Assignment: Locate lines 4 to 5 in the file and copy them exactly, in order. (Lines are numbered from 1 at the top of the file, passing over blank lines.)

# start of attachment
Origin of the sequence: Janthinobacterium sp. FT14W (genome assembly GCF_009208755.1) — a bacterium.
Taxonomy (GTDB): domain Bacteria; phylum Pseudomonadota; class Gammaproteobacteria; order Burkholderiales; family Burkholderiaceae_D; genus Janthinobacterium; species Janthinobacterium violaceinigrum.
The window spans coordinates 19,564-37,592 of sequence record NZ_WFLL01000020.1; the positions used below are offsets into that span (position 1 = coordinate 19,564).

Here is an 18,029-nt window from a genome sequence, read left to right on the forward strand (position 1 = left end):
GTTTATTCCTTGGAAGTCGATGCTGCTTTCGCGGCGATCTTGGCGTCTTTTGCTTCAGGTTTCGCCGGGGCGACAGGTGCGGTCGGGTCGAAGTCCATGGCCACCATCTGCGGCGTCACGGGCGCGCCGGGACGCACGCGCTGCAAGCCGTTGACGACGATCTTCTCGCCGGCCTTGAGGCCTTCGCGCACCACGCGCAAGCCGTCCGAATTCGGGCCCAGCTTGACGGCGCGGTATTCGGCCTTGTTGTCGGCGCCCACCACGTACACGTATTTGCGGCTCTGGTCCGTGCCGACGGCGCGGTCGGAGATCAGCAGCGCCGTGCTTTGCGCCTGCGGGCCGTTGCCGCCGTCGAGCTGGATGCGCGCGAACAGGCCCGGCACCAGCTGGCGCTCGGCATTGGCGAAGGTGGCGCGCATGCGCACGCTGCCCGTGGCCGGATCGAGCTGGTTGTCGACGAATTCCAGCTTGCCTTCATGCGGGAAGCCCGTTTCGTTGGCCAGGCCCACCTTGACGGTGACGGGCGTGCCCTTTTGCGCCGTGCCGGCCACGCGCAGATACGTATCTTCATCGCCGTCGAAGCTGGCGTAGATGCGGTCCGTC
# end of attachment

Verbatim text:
Here is an 18,029-nt window from a genome sequence, read left to right on the forward strand (position 1 = left end):
GTTTATTCCTTGGAAGTCGATGCTGCTTTCGCGGCGATCTTGGCGTCTTTTGCTTCAGGTTTCGCCGGGGCGACAGGTGCGGTCGGGTCGAAGTCCATGGCCACCATCTGCGGCGTCACGGGCGCGCCGGGACGCACGCGCTGCAAGCCGTTGACGACGATCTTCTCGCCGGCCTTGAGGCCTTCGCGCACCACGCGCAAGCCGTCCGAATTCGGGCCCAGCTTGACGGCGCGGTATTCGGCCTTGTTGTCGGCGCCCACCACGTACACGTATTTGCGGCTCTGGTCCGTGCCGACGGCGCGGTCGGAGATCAGCAGCGCCGTGCTTTGCGCCTGCGGGCCGTTGCCGCCGTCGAGCTGGATGCGCGCGAACAGGCCCGGCACCAGCTGGCGCTCGGCATTGGCGAAGGTGGCGCGCATGCGCACGCTGCCCGTGGCCGGATCGAGCTGGTTGTCGACGAATTCCAGCTTGCCTTCATGCGGGAAGCCCGTTTCGTTGGCCAGGCCCACCTTGACGGTGACGGGCGTGCCCTTTTGCGCCGTGCCGGCCACGCGCAGATACGTATCTTCATCGCCGTCGAAGCTGGCGTAGATGCGGTCCGTC